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    The Question of Rent, Part 2

    Clearing up misinformation on sale-leaseback transactions.

    By Robert E. Bainbridge

    In my previous column, I introduced a concept that is often neglected in any discussion of sale-leaseback (SLB) transactions. That is, what can the store afford to pay in rent?

    A convenience store must pay all expenses, including rent, out of its earnings. Our research shows the average convenience store can pay about 22 percent of its gross profit (gross sales minus the cost of goods sold) in net rent.

    In this column, I contend that SLB transactions are not market value sales and show that SLB transactions result in reduced store-level profitability.

    Sale-Leasebacks Are Not Market Value

    Nearly all circulars and promotional literature on SLB transactions describe the sale and subsequent rent as fair market value and fair market rent. Experts in the valuation profession disagree. Court decisions, regulatory opinions and numerous peer-reviewed articles all concur that SLB transactions are not market value.

    For example, in an article on big-box retail SLB transactions, David Lennhoff writes: “The lease does not represent market rent; in fact, it is usually simply amortized construction cost, often to include interior leasehold improvements.” 

    The Appraisal Practices Board of the Appraisal Foundation, the leading authority on real estate appraisal standards in the United States, discusses SLBs and describes them as financing arrangements. In speaking to the problem they present as evidence of market value, the board states that SLBs “may not provide a reliable indication of value.”

    Sale-leasebacks are a form of off-balance sheet financing. SLB transactions often overstate the value of the real estate. When this happens, the rent for the store is also overstated.

    C.F. Sirmans, a professor at Florida State University, published a study in 2010 of nearly 4,000 commercial real estate sales showing that, on average, SLB transactions overstate the price of the property by 13 percent when compared to non-SLB sales.

    Reduced Store-Level Profitability

    SLBs are in effect a purchase of a capitalization rate, or rate of return. The net-lease buyer looks at the offered capitalization rate, say 6.5 percent to 7.5 percent, as the primary investment criteria. Because the capitalization rate remains fixed, any increase in the price translates into increased rent for the seller, or operator of the store.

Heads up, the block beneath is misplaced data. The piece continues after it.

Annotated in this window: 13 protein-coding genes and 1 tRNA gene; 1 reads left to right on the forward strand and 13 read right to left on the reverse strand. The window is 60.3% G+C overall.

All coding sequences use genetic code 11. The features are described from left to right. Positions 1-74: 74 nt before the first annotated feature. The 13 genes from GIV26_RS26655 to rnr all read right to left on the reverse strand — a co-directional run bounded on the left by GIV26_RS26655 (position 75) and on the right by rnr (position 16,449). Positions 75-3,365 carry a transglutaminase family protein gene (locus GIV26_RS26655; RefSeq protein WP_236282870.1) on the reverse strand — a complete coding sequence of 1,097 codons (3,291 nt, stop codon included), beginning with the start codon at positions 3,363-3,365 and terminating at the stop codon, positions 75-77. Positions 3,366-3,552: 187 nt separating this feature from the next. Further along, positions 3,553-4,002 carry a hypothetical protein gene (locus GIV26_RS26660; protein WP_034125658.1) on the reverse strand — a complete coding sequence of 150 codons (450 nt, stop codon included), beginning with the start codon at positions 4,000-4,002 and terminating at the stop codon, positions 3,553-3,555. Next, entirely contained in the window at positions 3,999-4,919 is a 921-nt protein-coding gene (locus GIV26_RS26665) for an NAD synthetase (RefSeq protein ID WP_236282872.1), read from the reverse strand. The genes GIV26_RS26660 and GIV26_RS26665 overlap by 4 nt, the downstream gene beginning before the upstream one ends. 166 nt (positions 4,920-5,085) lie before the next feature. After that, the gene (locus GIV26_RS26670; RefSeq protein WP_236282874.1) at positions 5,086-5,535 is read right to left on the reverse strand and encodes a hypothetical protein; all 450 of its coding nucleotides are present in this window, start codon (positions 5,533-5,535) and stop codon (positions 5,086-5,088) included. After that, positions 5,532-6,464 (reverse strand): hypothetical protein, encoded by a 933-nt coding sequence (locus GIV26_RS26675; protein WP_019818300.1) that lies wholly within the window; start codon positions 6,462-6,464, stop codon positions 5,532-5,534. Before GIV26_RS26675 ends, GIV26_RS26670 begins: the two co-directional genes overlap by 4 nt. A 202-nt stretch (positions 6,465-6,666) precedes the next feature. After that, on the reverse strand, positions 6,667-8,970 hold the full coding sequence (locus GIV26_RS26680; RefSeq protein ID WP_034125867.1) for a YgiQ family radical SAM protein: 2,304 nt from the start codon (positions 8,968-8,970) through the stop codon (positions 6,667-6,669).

One question no one is talking about is: How does all of this affect store profitability?

    Often, some vague evidence of earnings strength, such as nearby population levels and a map of neighboring properties, is presented in the “for sale” listing. However, the critical information is neglected – how much does the store earn and what can the store afford to pay in rent? 

    Using the Florida State University study as an average, how do SLB transactions affect store profitability? Let’s use an example of a store with a nominal real estate (site, store building, fuel service) market value of $2.5 million. With a 7 percent cap rate, this store would have a nominal net market rent of $175,000 per year. A 13-percent overstatement of value in the SLB transaction increases the price to $2,825,000. Using the same cap rate, the SLB annual net rent to be paid by the store is now 13 percent higher, or $197,000.

    This is an increase in the rent obligation of $22,700 per year, which now must be absorbed or offset by the profits of the store. As measured against today’s industry-average annual pretax profit, the increased rent results in a 33-percent decline in store-level profitability.

    When Krispy Kreme nearly unraveled in the mid-2000s, a spokesman acknowledged that their business model had been wrong by reflecting that “the economics of the business must make sense at the store-level.”

    It is important for buyers and sellers of convenience stores to recognize that SLB transactions do not represent market value. Misinformation leads to wrong decision-making. Ultimately, the long-term health of any convenience store chain depends on the profitability of its stores.

    Editor’s note: The opinions expressed in this column are the author’s and do not necessarily reflect the views of Convenience Store News.

    Click here to read The Question of Rent, Part 1.

    By Robert E. Bainbridge
    • About Robert E. Bainbridge Robert E. Bainbridge is an author, instructor and expert witness in the appraisal and valuation of convenience stores and gas stations. He can be reached at [email protected] or (541) 823-0029. Find more valuation information at www.cstorevalue.com.

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